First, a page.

This book draws from the author's professional experience using narratives with a broad range of individuals in diverse settings in order to explore the theoretical basis for this approach. The early chapters each relate the narrative that is the focus of the chapter and explain how the narrative was developed. Each example is then followed with case studies of how it has been used in group activities with mentally ill adults, in counseling graduate students, and/or in working with staff. The concluding chapters explore the underlying theory of narrative therapy and provide suggestions on how readers might develop their own narratives for use in clinical practice (or as guides for their own development).The book is particularly invative in the use of this strategy with adults with severe mental illness. Unlike other books on the use of narrative therapy, this book focuses on the use of pre-scripted narratives that can be used with individuals to examine their personal situations, as well as techniques to guide individuals in the development of their own narratives. The book also addresses sand play and other experiential therapeutic interventions.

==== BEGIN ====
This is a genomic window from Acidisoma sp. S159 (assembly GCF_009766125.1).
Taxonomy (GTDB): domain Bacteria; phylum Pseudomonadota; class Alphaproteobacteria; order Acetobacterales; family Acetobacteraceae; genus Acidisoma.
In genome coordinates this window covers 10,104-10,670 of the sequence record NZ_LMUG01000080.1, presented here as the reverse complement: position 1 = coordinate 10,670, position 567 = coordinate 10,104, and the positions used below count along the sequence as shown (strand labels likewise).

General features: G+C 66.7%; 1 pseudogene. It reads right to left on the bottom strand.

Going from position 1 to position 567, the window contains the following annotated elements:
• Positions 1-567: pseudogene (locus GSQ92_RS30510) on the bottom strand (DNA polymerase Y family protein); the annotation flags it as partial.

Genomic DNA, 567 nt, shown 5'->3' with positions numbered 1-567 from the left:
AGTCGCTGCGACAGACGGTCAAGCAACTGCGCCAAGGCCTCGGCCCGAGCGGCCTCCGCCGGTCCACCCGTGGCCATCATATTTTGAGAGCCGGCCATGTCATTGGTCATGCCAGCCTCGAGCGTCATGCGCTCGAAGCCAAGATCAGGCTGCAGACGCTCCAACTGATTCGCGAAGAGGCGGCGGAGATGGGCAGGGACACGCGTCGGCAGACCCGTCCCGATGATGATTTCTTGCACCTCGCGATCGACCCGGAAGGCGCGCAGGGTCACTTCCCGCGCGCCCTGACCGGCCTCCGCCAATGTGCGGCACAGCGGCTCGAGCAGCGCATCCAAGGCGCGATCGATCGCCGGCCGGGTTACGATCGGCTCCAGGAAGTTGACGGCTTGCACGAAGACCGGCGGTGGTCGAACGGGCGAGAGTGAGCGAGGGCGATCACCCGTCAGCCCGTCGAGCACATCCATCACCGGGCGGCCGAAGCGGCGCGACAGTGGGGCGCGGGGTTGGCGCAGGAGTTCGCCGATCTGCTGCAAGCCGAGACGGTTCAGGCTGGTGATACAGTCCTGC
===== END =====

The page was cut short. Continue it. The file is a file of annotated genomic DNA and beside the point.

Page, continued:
Dr. Sana Loue is a Professor in the School of Medicine of Case Western Reserve University in Cleveland, Ohio and serves as the Director of the university's Center for Minority Public Health. She holds a B.A. in Social Welfare (University of West Florida), a M.A. in secondary education (University of West Florida), a degree in law (University of San Diego School of Law), a M.P.H. degrees with a concentration in epidemiology (San Diego State University), a Ph.D. in epidemiology (University of California Los Angeles), a Ph.D. in medical anthropology (Case Western Reserve University), and a M.S.S.A. degree with a concentration in mental health (Mandel School of Applied Social Sciences, Case Western Reserve University). She was ordained as an interfaith minister by The New Seminary (2008). Prior to joining the faculty of Case Western Reserve University, Dr. Loue practiced immigration law and AIDS law for 14 years. Dr. Loue is the author of more than 70 peer-reviewed articles and more than 50 book chapters and has authored or edited more than 20 books. Her current research interests include the cultural context of HIV risk, HIV prevention interventions for marginalized populations including persons with severe mental illness and substance use disorders, family violence, research ethics, and forensic epidemiology.